Is Asiago Cheese Similar To Parmesan?
While both cheeses are Italian and often used for grating, Asiago is generally milder and can range from soft to hard depending on its age. Parmesan is usually harder, saltier, and aged for a longer period.
How Does Asiago Differ From Pecorino?
Pecorino is made from sheep’s milk and tends to have a saltier, tangier, and sometimes gamey flavor. Asiago is made from cow’s milk and is generally nuttier and milder.
Can I Use Asiago Cheese As A Substitute For Other Cheeses?
Yes, Asiago can be used as a substitute for Parmesan or Romano in most recipes, although the flavor profile will be slightly different. Fresh Asiago can also replace mild cheeses like mozzarella or provolone in certain dishes.
What Are The Best Pairings For Asiago Cheese?
Fresh Asiago pairs well with light wines and mild fruits, while aged Asiago is excellent with bold red wines, figs, and grapes.
How Is Asiago Used In Cooking?
Fresh Asiago can be used in sandwiches, salads, and sauces, as it melts well. Aged Asiago is more often grated over pasta, risottos, and used in more robust, flavored dishes.
Is Asiago Good For Melting?
Fresh Asiago, known as Asiago Pressato, is excellent for melting due to its softer, creamy texture. Aged Asiago can also melt but will have a different, more crumbly texture.
Is Asiago Cheese Strong?
The strength of Asiago cheese depends on its age. Fresh Asiago has a milder flavor, while aged Asiago has a stronger, more intense taste and aroma.
What Foods Does Asiago Cheese Complement?
Asiago cheese complements a variety of foods. Fresh Asiago works well in sandwiches and salads, while aged Asiago is excellent when grated over pasta, risottos, and even meat dishes.
Does Asiago Taste Like Blue Cheese?
No, Asiago cheese does not taste like blue cheese. While both cheeses are complex and can have tangy flavors, especially when aged, they are fundamentally different.
Asiago is made from cow’s milk and has a nutty, buttery, and tangy profile. Blue cheese, on the other hand, is known for its sharp, pungent, and often peppery flavors, which come from the specific molds used during its aging process.
The taste of blue cheese is much more intense and divisive compared to the milder, more universally pleasing flavors of Asiago.
What Does Asiago Cheese Smell Like?
The smell of Asiago cheese varies depending on its age. Fresh Asiago, or Asiago Pressato, has a mild, almost sweet aroma that is inviting but not overpowering.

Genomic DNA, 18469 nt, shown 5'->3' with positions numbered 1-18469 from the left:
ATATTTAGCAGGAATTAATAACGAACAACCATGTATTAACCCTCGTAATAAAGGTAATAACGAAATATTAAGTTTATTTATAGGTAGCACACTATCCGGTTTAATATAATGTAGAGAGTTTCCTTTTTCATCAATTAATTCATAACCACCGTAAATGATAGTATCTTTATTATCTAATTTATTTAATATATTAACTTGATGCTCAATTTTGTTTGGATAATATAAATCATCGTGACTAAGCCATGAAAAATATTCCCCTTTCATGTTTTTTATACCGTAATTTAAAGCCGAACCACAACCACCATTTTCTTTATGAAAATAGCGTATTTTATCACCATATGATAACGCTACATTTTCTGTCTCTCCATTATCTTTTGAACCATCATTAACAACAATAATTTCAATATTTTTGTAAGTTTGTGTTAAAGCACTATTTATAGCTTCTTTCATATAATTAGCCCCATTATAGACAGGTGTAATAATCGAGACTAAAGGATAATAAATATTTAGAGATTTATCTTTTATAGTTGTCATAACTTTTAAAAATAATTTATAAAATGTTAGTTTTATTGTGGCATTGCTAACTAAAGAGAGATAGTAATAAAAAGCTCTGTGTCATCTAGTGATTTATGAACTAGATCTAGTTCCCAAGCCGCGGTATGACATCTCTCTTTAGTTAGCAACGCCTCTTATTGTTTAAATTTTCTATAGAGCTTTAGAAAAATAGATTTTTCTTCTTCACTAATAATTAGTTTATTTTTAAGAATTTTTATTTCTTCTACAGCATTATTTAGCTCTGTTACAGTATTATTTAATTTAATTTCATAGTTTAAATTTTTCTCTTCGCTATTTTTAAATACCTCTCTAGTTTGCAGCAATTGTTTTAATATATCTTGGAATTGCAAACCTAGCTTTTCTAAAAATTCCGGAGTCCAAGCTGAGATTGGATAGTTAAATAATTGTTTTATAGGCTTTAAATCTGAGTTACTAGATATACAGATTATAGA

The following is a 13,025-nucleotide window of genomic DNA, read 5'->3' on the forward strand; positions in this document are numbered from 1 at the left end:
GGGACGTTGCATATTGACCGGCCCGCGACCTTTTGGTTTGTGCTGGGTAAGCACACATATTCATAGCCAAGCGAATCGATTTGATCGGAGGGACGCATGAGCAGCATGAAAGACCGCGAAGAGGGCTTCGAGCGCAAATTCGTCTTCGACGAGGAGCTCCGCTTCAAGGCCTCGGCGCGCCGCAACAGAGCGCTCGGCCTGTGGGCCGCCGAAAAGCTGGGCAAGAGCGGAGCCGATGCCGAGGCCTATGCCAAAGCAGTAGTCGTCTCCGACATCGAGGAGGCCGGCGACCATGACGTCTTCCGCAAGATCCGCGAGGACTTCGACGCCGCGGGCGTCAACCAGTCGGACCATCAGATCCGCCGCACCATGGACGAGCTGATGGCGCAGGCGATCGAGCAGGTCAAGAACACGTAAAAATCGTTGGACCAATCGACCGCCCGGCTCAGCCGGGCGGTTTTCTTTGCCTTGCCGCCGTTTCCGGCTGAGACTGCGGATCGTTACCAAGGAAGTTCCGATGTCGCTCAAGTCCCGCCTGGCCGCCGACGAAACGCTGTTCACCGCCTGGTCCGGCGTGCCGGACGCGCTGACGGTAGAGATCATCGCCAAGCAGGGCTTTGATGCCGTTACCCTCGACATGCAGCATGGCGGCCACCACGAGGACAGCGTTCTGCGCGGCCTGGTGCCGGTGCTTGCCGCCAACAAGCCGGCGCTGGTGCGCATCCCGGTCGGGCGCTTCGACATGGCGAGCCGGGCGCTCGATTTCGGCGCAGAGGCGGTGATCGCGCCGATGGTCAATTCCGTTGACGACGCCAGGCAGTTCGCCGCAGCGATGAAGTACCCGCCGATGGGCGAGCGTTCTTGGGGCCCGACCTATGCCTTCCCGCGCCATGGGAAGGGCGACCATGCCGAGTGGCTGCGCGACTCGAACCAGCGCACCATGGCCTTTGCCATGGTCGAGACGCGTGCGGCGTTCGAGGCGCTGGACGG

Aged Asiago, known as Asiago d’Allevo, develops a richer, more pungent aroma that can be intense but is usually not as strong as the smells associated with blue cheese or other strong cheeses.
Overall, the aroma of Asiago can be described as ranging from mild to rich, complementing its varying flavors.
What Cheese is Closest to Asiago?
Parmesan and Pecorino are often considered the closest relatives to Asiago due to their shared Italian origins and similar applications in cuisine.
Both cheeses are hard and well-suited for grating, although they have their distinct characteristics.
Parmesan is generally harder and saltier, while Pecorino has a tangy, almost gamey flavor due to its sheep’s milk origin. If you are looking for a milder alternative, consider Provolone for its similar texture to fresh Asiago.
Is Asiago Cheese Spicy?
No, Asiago cheese is not spicy. It does have a tangy kick, especially when aged, but it does not contain any spices or ingredients that would make it spicy.
The tanginess is more akin to a zesty or zingy quality rather than spiciness. However, it can be paired with spicy foods or used in spicy recipes to complement those flavors.
Can You Eat The Rind of Asiago Cheese?
The rind of Asiago cheese is generally not eaten, especially when it comes to aged varieties that have a hard, inedible rind.
The rind is usually waxed or naturally hardened during the aging process, making it tough and unpleasant to chew.
However, it can be used to add flavor to soups and stews, much like a Parmesan rind. If you’re working with fresh Asiago, the rind may be softer and technically edible, but it is usually removed for texture and consistency reasons.